When you’ve been writing about the Blue Jays farm system for some time, you develop a network of contacts in various roles inside and outside of the organization. It’s immensely helpful when you can’t see more than a fraction of games across the system in person.
When it comes to the disappointing season the Blue Jays short season affiliate in Vancouver had, the sources have almost agreed on one thing: something needs to change after what was really a lost season for the Canadians.
C’s fans can’t help but be spoiled. The team has been very competitive, winning Northwest League titles 4 times in 5 trips to the final since joining the Toronto organization in 2011. And while Toronto and Vancouver have a Player Development Contract that won’t expire until 2022 (most are up after next year), in no way should the Blue Jays ever take their partnership with the Canadians for granted.
And this year kind of feels like they did.
Granted, given the vagaries of player development, it’s next to impossible to put a winning team on the field every year. Still, so much of what I’ve been told since the minor league season ended on Labour Day is that the C’s had a coaching staff that just did not seem up to the task of building a contender.
The C’s finished last in team batting, and seemed to have a lot of 1-2-3 innings this season. In late game situations, it seemed time and again that the C’s didn’t use any strategies appropriate for that point in the game – moving runners, or using pinch hitters. 5 times this season the C’s had a chance to go over .500, and lost every one of those games. Some of the players, from sources, were less than happy with the atmosphere. One source said that just about everyone seemed to be going through the motions at times.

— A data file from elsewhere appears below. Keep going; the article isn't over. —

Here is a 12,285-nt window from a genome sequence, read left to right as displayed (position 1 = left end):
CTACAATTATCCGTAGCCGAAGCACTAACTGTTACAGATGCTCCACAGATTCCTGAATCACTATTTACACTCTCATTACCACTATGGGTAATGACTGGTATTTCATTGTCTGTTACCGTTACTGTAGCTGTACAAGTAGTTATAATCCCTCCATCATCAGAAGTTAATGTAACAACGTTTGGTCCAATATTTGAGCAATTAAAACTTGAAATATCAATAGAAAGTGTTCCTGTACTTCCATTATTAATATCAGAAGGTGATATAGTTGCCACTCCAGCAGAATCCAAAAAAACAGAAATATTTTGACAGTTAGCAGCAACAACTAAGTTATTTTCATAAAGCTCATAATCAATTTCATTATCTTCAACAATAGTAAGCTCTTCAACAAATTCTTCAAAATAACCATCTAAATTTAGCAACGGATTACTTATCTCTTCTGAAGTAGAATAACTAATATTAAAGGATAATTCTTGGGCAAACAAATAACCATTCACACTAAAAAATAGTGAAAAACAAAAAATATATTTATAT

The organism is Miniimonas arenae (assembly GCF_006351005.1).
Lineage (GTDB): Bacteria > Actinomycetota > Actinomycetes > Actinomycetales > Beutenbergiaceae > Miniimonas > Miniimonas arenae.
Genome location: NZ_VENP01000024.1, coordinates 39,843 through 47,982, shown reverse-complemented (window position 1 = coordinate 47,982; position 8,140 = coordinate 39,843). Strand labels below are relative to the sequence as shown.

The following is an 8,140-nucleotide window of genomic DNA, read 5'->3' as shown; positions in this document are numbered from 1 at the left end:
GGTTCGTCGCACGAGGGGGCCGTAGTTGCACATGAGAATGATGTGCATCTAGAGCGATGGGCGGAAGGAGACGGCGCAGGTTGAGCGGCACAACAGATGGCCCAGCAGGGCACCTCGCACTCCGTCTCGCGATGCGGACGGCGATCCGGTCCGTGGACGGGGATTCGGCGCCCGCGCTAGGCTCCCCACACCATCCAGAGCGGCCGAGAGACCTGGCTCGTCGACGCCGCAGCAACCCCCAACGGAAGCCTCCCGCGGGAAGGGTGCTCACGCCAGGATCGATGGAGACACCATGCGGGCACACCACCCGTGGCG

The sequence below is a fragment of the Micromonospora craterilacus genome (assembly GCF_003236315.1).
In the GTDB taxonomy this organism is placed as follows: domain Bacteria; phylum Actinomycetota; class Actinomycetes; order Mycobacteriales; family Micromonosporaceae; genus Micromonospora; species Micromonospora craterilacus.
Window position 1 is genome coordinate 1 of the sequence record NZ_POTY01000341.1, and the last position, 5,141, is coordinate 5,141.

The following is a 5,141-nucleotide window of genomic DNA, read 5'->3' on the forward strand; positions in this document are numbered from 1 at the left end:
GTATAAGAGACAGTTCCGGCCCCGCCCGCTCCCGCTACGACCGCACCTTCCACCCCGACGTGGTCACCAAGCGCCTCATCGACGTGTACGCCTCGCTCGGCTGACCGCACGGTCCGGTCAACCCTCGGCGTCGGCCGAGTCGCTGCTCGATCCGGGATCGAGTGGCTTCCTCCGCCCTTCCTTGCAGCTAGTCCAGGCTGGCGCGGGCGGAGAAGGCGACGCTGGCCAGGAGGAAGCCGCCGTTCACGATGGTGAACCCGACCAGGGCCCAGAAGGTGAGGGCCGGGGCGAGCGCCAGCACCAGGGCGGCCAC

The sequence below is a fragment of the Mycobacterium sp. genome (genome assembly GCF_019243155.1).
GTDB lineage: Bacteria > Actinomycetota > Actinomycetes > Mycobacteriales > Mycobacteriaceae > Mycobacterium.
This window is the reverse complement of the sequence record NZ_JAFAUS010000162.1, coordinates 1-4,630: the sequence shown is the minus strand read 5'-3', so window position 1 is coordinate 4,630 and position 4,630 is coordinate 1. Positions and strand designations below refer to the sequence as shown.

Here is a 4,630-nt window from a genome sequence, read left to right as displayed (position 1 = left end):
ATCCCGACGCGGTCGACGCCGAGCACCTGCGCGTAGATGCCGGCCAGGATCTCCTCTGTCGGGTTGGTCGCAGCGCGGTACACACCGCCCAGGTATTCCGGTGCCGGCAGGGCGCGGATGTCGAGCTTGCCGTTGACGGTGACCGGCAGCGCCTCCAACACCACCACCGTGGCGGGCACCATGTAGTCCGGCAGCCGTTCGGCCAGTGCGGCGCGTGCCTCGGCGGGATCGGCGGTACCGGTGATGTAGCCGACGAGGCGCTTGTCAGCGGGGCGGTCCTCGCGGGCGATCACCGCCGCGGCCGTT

The minors are all about development. Teams make noises about winning being great, and prospects learning to win together being important – look no further than Biggio, Guerrero, and Bichette, who were the heart of championship teams in 2017 and 2018. But the on-field education of their prospects is the organization’s priority. Still, for most minor league cities and franchises, there is an understanding: give us good players for the most part, and a chance to win or at least be competitive.
Vancouver fans support their team incredibly well, outdrawing teams several levels ahead of them, and even the odd MLB team on occasion. Set in a beautiful inner city park, venerable Nat Bailey Stadium has its quirks, but in the summer it’s a fabulous place to watch a game – one source called it “Vancouver’s largest outdoor patio.” The team regularly leads the NWL in attendance, and has been a great boost to the Blue Jays brand in Western Canada. The blue wave that invades Seattle every summer when the Blue Jays visit is a product of that.
Of course, Vancouver fans did get a look at three or four players this summer who look like big leaguers in the form of Alek Manoah, Phil Clarke, Adam Kloffenstein, and perhaps Luis Quinones. But the supporting cast the organization surrounded them with left something to be desired. And the team’s minor league admin staff and roving instructors were not highly visible, meeting the team on the road, in fact, in several instances. And neither Mark Shapiro or Ross Atkins has ever been to The Nat, from what we’ve been told. Granted, it’s hard for them to get away, but it would be a gesture that the team and its fans would greatly appreciate.
As a show of appreciation, the Blue Jays should make significant changes to their instructional personnel next season in Vancouver. Demonstrate to the city what that franchise means to the organization.